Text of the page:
Removing Barriers to Unity
by The Rt. Rev. Chris Giesler
Sermon Texts: Luke 9:51-62, Galatians 5:1, 13-25
Tolerance and respect are lost these days, even in the Christian Church. We seem to be all too quick to define who is on our side and who it is that might oppose us. Lines of division are nowhere more pronounced than in the halls of government these days. It is hard for any piece of legislation to go through without an almost predictable split between political parties. We have clearly defined red states and blue states. And within states, we have red counties and blue counties. This is certainly the case in my home state of Pennsylvania. Campaigning for political office usually begins not with a candidate stating what they hope to accomplish if elected but rather how horribly un-American their opponent is. Some candidates excel at name-calling and bullying rather than uniting people. Unfortunately, we are not immune to this in the Church.
There is nothing new to this unfortunate tendency of human nature. It was very much alive between the Jews and the Samaritans. This division has its roots all the way back to controversies in the 14th Century BCE. Many in the group that would become the Samaritans were pushed out of Jerusalem and marginalized economically and geographically. The problem was exacerbated by Babylonian exile, during which much of the religious leadership and wealth of the Jewish people was shipped off to Babylon after it took possession of the land around 590 BCE. The most influential and wealthy citizens were taken to Babylon to ensure that these folks could not mount a rebellion. Those left in Israel picked up the pieces as best as possible. When the exiles returned home, they were unhappy to find how the “Samaritans” had changed things and permanently moved them out of Jerusalem into the land between Galilee and Jerusalem. This meant that whenever someone from Galilee wanted to travel to Jerusalem, they would have to take an extended detour around Samaria because they would not have been welcomed nor extended any sort of hospitality along the way.
In our text for today, when Jesus, who has been doing ministry in the Galilee region, sets his face towards Jerusalem, he does not take the detour and instead takes the short route through Samaria. On this particular occasion, he sends some of his disciples ahead to a village to try and secure food and lodging, but they are turned away since they are Jews on their way to Jerusalem. These Samaritans were playing the script perfectly, saying we don’t want your kind around here.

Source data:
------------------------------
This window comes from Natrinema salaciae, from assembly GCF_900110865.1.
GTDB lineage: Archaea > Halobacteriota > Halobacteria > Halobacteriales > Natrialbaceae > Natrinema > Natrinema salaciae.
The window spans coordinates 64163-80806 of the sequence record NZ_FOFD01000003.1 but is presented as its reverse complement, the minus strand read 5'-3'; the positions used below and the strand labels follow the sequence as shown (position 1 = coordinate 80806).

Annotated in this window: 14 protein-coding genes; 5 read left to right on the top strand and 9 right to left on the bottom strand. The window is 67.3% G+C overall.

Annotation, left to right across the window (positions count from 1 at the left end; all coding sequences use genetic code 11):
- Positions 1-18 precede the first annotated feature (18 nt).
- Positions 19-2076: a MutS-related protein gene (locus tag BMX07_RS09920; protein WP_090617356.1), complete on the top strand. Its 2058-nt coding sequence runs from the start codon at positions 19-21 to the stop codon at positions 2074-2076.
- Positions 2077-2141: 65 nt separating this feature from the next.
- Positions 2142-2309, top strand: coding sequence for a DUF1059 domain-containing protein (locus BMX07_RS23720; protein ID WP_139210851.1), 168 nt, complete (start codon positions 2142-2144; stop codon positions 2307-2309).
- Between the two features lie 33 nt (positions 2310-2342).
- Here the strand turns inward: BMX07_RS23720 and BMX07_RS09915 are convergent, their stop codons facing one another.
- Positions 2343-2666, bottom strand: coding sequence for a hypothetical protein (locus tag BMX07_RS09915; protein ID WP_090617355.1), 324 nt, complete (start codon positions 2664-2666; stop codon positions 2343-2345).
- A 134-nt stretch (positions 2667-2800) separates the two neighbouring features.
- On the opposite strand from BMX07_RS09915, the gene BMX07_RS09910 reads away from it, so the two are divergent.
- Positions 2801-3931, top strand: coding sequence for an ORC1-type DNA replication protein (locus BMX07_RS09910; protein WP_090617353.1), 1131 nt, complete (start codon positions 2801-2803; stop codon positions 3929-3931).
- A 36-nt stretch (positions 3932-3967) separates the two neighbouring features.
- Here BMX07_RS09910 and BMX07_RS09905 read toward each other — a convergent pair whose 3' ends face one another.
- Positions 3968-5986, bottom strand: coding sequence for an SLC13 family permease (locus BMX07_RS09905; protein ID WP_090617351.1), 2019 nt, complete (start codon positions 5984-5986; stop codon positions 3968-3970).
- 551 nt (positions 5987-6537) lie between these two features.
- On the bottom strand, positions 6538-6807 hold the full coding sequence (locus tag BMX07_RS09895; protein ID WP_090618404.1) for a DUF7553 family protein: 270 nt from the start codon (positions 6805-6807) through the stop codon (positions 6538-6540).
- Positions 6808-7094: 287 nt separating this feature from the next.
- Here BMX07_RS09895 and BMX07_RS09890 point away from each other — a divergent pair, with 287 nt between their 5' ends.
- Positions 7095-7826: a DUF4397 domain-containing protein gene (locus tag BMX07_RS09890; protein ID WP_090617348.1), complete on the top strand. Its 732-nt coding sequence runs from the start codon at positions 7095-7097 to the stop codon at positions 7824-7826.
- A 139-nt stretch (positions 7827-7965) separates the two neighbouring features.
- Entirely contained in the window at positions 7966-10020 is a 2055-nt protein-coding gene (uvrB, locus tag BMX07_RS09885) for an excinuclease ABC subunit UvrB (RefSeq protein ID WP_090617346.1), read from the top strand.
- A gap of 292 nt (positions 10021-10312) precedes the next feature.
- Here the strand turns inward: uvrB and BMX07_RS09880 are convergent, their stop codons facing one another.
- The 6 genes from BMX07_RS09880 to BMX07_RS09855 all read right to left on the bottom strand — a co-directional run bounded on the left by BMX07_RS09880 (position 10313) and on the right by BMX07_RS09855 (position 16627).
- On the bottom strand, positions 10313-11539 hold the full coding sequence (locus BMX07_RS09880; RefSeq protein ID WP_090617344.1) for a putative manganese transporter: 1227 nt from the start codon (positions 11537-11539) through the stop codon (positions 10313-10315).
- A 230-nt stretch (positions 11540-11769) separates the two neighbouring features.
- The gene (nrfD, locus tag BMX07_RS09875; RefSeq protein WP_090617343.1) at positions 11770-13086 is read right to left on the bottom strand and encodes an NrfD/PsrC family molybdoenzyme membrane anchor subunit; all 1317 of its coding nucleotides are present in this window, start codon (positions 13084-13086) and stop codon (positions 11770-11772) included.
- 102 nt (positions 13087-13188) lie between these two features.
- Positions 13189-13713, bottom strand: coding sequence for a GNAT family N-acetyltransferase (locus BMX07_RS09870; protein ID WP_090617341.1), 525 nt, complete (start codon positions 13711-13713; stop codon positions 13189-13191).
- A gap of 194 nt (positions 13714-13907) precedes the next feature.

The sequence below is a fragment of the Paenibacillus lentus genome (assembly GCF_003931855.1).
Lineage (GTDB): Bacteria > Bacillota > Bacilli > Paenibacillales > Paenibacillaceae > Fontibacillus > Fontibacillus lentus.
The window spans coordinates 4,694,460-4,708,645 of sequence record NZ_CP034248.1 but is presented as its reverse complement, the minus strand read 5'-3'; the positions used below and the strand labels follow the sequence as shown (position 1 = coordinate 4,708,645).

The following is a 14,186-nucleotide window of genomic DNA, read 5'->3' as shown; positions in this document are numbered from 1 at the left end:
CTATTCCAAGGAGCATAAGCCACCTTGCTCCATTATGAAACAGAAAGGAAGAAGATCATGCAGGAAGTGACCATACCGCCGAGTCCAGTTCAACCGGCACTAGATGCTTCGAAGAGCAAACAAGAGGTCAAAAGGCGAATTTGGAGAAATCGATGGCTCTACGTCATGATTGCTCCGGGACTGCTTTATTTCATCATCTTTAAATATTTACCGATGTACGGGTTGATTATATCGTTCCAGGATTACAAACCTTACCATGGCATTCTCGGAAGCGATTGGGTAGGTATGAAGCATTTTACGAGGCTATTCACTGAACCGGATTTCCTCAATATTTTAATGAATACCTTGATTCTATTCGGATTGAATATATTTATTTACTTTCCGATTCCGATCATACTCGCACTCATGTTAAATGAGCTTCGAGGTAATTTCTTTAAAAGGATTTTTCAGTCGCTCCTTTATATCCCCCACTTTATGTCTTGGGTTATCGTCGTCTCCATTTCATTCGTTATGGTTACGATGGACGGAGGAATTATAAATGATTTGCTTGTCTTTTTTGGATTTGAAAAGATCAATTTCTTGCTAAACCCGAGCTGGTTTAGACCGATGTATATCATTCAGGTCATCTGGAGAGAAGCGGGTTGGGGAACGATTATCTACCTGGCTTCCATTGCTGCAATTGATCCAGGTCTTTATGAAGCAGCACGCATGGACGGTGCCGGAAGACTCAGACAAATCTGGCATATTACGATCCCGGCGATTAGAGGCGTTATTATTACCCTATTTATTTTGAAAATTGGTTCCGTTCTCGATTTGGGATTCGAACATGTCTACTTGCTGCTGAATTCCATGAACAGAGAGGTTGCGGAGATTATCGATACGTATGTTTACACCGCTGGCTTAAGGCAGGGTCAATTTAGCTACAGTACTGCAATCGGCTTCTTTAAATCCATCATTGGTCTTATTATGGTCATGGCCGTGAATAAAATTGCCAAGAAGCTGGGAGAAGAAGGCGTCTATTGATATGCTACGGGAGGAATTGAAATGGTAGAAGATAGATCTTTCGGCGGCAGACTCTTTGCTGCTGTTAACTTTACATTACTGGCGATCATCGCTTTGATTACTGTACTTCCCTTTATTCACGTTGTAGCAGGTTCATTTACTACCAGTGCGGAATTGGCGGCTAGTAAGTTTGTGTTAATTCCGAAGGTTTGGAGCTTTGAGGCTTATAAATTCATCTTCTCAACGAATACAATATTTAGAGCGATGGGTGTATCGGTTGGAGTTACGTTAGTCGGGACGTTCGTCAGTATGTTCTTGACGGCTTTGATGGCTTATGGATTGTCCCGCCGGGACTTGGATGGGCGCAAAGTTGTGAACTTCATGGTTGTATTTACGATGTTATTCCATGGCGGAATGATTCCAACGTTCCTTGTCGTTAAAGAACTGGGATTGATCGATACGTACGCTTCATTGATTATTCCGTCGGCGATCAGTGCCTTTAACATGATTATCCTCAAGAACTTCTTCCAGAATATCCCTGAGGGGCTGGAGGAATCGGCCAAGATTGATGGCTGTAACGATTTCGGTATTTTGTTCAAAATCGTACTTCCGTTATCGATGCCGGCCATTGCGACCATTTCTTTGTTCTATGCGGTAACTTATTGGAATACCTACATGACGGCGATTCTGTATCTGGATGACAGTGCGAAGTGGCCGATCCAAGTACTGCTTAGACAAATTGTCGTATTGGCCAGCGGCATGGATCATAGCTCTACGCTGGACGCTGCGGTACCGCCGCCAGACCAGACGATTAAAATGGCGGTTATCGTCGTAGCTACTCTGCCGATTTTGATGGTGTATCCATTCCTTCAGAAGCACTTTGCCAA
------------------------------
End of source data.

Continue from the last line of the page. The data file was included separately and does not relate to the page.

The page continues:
But Jesus’ disciples play the same script as well.
54When his disciples James and John saw it, they said, “Lord, do you want us to command fire to come down from heaven and consume them?” 55But Jesus turned and rebuked them. 56Then they went on to another village.
Here, James and John, leaders of the disciples, are ready and willing to give those miserable Samaritans what they deserve. How dare they turn us away! But our text tells us that Jesus rebukes this desire for retribution. “Rebuke” is a powerful word showing us that Jesus did not like what he heard from his core leaders.
Most Christians agree that Jesus Christ can be seen as a bridge between God and a broken and sinful world. Each of us is a part of this broken world. But Jesus did not want to leave this bridge-building to God in heaven; he also wanted to build bridges between rich and poor, Jew and Samaritan, Jew and Gentile, men and women, and the list goes on and on.
The Apostle Paul lists the things opposed to the Spirit of God in our text from Galatians for today. This list includes jealousy, anger, quarrels, dissensions, factions, and envy. These are precisely the things that divide us. Paul encourages his readers to seek the fruits of the spirit, which are love, joy, peace, patience, kindness, generosity, faithfulness, 23gentleness, and self-control. These are precisely the things that break the cycle of division.
How do these things help us to define our mission? The very act of looking beyond ourselves to help meet the needs of others, spiritually or physically, requires that we put aside divisions and focus on the betterment of everyone. It requires a Christ-like love to work on behalf of those who have been marginalized by society and to seek justice for them. Where do you see lines of division in your neighborhood or city? How can you advocate for dealing with others as Paul calls us to do with love, joy, peace, patience, kindness, generosity, faithfulness, gentleness, and self-control? Would you instead call for God’s wrath to be called out on those with whom we disagree, or would you seek to share a measure of God’s grace?